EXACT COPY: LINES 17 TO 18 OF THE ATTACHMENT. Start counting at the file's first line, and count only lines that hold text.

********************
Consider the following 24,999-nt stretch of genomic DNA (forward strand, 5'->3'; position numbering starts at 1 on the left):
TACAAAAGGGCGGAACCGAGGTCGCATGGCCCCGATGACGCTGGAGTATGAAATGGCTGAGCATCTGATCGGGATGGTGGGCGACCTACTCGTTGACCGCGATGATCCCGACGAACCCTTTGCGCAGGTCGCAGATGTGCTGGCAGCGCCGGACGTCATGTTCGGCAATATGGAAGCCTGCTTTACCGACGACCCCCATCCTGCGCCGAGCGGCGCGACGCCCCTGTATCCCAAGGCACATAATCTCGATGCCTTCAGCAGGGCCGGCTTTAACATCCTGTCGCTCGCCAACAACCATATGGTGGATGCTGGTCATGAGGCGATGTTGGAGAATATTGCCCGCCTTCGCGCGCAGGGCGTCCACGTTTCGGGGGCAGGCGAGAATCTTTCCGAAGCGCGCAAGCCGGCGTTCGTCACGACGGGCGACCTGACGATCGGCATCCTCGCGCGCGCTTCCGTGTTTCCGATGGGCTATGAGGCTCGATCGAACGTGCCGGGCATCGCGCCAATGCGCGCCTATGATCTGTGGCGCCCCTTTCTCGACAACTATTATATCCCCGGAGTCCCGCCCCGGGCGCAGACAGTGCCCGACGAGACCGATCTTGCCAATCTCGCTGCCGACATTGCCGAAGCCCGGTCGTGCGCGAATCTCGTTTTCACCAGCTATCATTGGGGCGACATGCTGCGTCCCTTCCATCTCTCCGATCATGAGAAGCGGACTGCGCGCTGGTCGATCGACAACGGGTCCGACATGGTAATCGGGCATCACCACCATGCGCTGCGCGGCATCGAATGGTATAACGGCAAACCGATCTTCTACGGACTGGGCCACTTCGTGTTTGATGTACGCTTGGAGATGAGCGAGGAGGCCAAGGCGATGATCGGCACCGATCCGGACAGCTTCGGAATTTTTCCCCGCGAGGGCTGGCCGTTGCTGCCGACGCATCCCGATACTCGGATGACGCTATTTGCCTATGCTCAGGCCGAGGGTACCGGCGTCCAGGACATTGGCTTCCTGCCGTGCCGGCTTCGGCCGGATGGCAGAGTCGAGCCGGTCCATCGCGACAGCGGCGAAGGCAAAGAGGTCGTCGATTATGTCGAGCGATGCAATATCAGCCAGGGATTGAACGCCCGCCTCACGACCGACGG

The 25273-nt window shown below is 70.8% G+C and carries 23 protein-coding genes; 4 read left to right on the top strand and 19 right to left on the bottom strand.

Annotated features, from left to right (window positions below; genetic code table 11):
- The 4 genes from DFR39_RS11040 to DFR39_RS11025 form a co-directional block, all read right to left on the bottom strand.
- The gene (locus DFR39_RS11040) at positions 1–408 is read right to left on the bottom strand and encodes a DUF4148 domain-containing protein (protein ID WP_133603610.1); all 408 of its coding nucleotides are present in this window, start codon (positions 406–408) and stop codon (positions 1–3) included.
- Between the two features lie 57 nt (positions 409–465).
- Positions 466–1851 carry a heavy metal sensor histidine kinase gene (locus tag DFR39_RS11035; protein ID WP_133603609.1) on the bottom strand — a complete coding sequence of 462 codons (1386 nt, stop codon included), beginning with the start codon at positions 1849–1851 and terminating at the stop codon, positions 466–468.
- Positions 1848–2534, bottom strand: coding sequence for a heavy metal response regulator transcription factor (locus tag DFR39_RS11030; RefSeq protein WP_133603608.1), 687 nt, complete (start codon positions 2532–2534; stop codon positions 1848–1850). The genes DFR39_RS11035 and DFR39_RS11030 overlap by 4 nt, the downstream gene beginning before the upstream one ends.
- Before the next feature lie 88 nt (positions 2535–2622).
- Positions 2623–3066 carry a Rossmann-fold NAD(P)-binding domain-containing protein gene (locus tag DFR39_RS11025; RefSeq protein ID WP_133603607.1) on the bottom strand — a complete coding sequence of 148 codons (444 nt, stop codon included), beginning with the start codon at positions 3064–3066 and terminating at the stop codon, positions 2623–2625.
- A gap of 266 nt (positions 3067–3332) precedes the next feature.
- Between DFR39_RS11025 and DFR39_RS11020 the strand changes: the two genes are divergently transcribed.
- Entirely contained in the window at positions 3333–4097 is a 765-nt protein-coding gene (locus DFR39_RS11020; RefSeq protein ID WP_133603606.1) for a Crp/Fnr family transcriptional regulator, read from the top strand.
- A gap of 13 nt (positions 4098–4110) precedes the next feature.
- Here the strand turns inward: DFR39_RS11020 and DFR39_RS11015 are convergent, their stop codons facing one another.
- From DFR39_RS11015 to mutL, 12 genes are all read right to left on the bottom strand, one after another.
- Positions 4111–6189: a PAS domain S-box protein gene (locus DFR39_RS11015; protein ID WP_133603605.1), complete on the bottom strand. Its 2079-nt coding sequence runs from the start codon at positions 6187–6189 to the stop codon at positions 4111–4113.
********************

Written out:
- From DFR39_RS11015 to mutL, 12 genes are all read right to left on the bottom strand, one after another.
- Positions 4111–6189: a PAS domain S-box protein gene (locus DFR39_RS11015; protein ID WP_133603605.1), complete on the bottom strand. Its 2079-nt coding sequence runs from the start codon at positions 6187–6189 to the stop codon at positions 4111–4113.